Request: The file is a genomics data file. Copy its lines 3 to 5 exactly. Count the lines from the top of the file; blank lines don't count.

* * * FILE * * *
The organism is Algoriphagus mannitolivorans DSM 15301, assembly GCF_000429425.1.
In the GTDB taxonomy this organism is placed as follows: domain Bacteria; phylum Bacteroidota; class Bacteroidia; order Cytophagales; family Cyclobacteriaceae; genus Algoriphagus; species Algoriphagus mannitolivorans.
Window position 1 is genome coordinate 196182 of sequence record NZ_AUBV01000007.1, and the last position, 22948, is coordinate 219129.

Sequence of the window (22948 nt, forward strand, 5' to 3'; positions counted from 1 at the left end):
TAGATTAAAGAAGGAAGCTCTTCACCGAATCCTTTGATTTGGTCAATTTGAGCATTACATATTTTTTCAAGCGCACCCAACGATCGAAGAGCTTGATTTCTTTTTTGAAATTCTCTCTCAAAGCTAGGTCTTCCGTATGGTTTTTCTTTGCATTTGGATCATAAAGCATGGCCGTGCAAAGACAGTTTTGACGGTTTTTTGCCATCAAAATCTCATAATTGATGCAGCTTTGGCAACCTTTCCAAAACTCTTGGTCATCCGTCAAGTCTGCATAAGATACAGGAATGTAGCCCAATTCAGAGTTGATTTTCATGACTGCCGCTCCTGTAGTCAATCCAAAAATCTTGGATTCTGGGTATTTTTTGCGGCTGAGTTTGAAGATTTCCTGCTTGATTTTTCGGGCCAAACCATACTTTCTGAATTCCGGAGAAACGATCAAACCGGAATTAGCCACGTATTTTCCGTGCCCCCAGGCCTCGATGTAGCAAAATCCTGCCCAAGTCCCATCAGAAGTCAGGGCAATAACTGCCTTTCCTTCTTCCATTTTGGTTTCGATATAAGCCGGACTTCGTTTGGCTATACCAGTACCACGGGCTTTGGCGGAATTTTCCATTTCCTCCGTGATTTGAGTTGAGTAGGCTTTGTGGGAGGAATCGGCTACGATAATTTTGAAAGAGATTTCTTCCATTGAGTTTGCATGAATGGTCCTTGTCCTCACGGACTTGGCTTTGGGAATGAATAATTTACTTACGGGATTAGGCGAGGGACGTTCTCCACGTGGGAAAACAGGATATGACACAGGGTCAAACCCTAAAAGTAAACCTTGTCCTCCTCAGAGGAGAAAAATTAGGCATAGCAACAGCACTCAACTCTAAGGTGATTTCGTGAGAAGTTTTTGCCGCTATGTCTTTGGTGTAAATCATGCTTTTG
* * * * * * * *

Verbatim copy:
Window position 1 is genome coordinate 196182 of sequence record NZ_AUBV01000007.1, and the last position, 22948, is coordinate 219129.

Sequence of the window (22948 nt, forward strand, 5' to 3'; positions counted from 1 at the left end):
TAGATTAAAGAAGGAAGCTCTTCACCGAATCCTTTGATTTGGTCAATTTGAGCATTACATATTTTTTCAAGCGCACCCAACGATCGAAGAGCTTGATTTCTTTTTTGAAATTCTCTCTCAAAGCTAGGTCTTCCGTATGGTTTTTCTTTGCATTTGGATCATAAAGCATGGCCGTGCAAAGACAGTTTTGACGGTTTTTTGCCATCAAAATCTCATAATTGATGCAGCTTTGGCAACCTTTCCAAAACTCTTGGTCATCCGTCAAGTCTGCATAAGATACAGGAATGTAGCCCAATTCAGAGTTGATTTTCATGACTGCCGCTCCTGTAGTCAATCCAAAAATCTTGGATTCTGGGTATTTTTTGCGGCTGAGTTTGAAGATTTCCTGCTTGATTTTTCGGGCCAAACCATACTTTCTGAATTCCGGAGAAACGATCAAACCGGAATTAGCCACGTATTTTCCGTGCCCCCAGGCCTCGATGTAGCAAAATCCTGCCCAAGTCCCATCAGAAGTCAGGGCAATAACTGCCTTTCCTTCTTCCATTTTGGTTTCGATATAAGCCGGACTTCGTTTGGCTATACCAGTACCACGGGCTTTGGCGGAATTTTCCATTTCCTCCGTGATTTGAGTTGAGTAGGCTTTGTGGGAGGAATCGGCTACGATAATTTTGAAAGAGATTTCTTCCATTGAGTTTGCATGAATGGTCCTTGTCCTCACGGACTTGGCTTTGGGAATGAATAATTTACTTACGGGATTAGGCGAGGGACGTTCTCCACGTGGGAAAACAGGATATGACACAGGGTCAAACCCTAAAAGTAAACCTTGTCCTCCTCAGAGGAGAAAAATTAGGCATAGCAACAGCACTCAACTCTAAGGTGATTTCGTGAGAAGTTTTTGCCGCTATGTCTTTGGTGTAAATCATGCTTTTG